Resolve, follow through

L. Robin Keller

L Robin Keller

INFORMS President

Now is the time for us all to follow through on our New Year’s resolutions. Some of us are pretty good at coming up with personal objectives and even at deciding upon ways to meet those objectives, but not as great at following through on our plans, especially ones that require the establishment of new habits. So, maybe we should write this month as FEBruary to remind us to “Follow through EveryBody.”

Just as home organizers advise us to clear out the clutter before adding new items, be sure to also consider what commitments it is time to move on from. My Grandma Mary’s rule of only committing three years for each volunteer job is a good one. One good practice that we use at INFORMS is to set specific terms for appointments. Then, when a term ends, there is a natural trigger point to nudge us to consider the question of continuing or finding a successor.

As a decision analyst, I always keep in mind my personal and professional objectives. It is also time to think about my objectives for INFORMS and the members of our profession. Ralph Keeney calls this approach “value-focused thinking” [1]. First we think about what we value, our objectives. Then, having thought of the objectives, we can creatively design and decide upon actions that help us meet our objectives.

I refined my perspective on our shared objectives for INFORMS when I chaired a committee to evaluate merger options for ORSA and TIMS leading up to the 1995 INFORMS merger. We developed five major professional society objectives by gathering input from our stakeholders [2]. These objectives are as relevant today as they were then. We all work together in INFORMS to carry out our traditional core roles as well as to creatively find new ways to meet our objectives.

The first major objective, to enhance the quality of products and services, along with its sub-objectives, encompasses a large bulk of INFORMS’ day-to-day activities.

INFORMS provides many high-quality conferences, one of which is coming up on April 12-14. The Business Analytics & Operations Research conference is in Huntington Beach, Calif. – “Surf City USA” – right across the Pacific Coast Highway from the beach. When I was growing up in Orange County, our family would travel down Beach Blvd. to go to Huntington Beach, where the beaches feature miles of smooth walking along the shore and good waves. More recently, I recall going with my UC Irvine research assistants to this beach near the Huntington Beach pier, to get beachgoers to fill out beach experience surveys. Join us there and at our other 2015 INFORMS conferences to build more memories [3].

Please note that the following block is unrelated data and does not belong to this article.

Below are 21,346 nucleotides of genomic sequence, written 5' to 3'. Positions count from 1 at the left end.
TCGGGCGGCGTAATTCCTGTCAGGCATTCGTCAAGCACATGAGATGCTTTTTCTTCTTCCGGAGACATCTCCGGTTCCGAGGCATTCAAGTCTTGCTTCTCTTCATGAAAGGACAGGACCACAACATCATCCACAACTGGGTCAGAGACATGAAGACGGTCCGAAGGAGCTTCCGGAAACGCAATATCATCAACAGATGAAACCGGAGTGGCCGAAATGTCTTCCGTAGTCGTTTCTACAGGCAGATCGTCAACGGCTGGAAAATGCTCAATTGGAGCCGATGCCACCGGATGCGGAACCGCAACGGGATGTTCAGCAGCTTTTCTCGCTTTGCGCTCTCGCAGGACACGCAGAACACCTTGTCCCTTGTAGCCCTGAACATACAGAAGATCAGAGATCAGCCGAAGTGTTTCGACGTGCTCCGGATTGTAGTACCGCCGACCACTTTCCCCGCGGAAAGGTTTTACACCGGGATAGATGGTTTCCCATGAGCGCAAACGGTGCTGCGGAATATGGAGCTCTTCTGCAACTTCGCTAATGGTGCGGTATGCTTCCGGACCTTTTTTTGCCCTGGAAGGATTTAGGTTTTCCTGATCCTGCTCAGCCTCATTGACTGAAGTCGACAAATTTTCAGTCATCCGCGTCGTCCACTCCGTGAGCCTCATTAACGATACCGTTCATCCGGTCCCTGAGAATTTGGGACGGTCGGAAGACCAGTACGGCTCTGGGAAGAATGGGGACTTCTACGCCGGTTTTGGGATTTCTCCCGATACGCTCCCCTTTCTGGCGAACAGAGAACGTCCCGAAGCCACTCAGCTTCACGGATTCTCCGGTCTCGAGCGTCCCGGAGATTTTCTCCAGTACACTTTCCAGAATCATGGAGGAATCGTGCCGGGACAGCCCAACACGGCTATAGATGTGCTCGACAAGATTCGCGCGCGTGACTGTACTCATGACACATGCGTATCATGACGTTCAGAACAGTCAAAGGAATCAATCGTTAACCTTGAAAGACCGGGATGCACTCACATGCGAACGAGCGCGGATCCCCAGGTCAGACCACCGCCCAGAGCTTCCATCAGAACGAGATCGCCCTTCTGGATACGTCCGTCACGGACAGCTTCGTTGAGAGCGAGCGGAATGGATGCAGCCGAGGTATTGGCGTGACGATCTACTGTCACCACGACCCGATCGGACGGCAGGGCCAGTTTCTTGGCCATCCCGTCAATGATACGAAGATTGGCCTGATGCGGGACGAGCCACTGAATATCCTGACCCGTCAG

We continue to provide high-quality publications, recently adding Service Science and Strategy Science. Tutorials in Operations Research before 2011 are now free online [4]. Due to the growing trend of funding agencies requiring authors to publish their work so readers get free access, we adopted an open access policy [5], to state that we plan to continue our subscription model, which provides revenue to meet our overall mission. Authors may: 1) pay a one-time fee to make their article free to read [6] and 2) post the author-accepted manuscript on personal websites after acceptance and in non-commercial institutional repositories 12 months after publication. The final typeset and copyedited version can no longer be posted.

INFORMS provides appropriate career services [7] through our career center and has created the new Certified Analytics Professional (CAP®) program and professional education courses. Our online collaboration space, INFORMS Connect, is one new way we provide support for subdivisions and committees and provide other member services ( Also, the Analytics Maturity Model [8] scorecard now helps organizations assess their analytics capabilities.

Brand new is our Ad hoc Committee on Pro Bono Analytics, chaired by David Hunt, vice president/Chapters and Fora, with committee members Michael Johnson, Rina Schneur and Terry Cryan. The concept is to create a Pro Bono Analytics platform for INFORMS members to volunteer their OR/MS and advanced analytics skills in underserved and developing communities. The plan is to develop partnerships with non-profits to generate projects. If you are interested in helping with this initiative, contact David Hunt ( or any of the committee members.

Two other major objectives are to maintain and/or improve effectiveness of operations and improve the cost efficiency of operations. To help the INFORMS Board of Directors monitor and improve its operations, we have established a new “Committee on the Board” to oversee the organizational health of the INFORMS Board, chaired by President-elect Edward Kaplan, which has the tasks of evaluating the Board’s operations, Board member education and tracking promising leadership candidates.

I will follow through on addressing other major objectives in future columns, including managing the scope and diversity of the field and establishing a strong and coherent external image of the field.


  1. R. L. Keeney, “Value-Focused Thinking, A Path to Creative Decisionmaking,” 1992, Harvard University Press, Cambridge, Mass.
  2. L. R. Keller & C. W. Kirkwood, “The Founding of INFORMS: A Decision Analysis Perspective,” Operations Research, Vol.  47, No. 1, Jan.-Feb. 1999, pp. 16-28.
  5. See Section 13.9, Open Access,
  7. and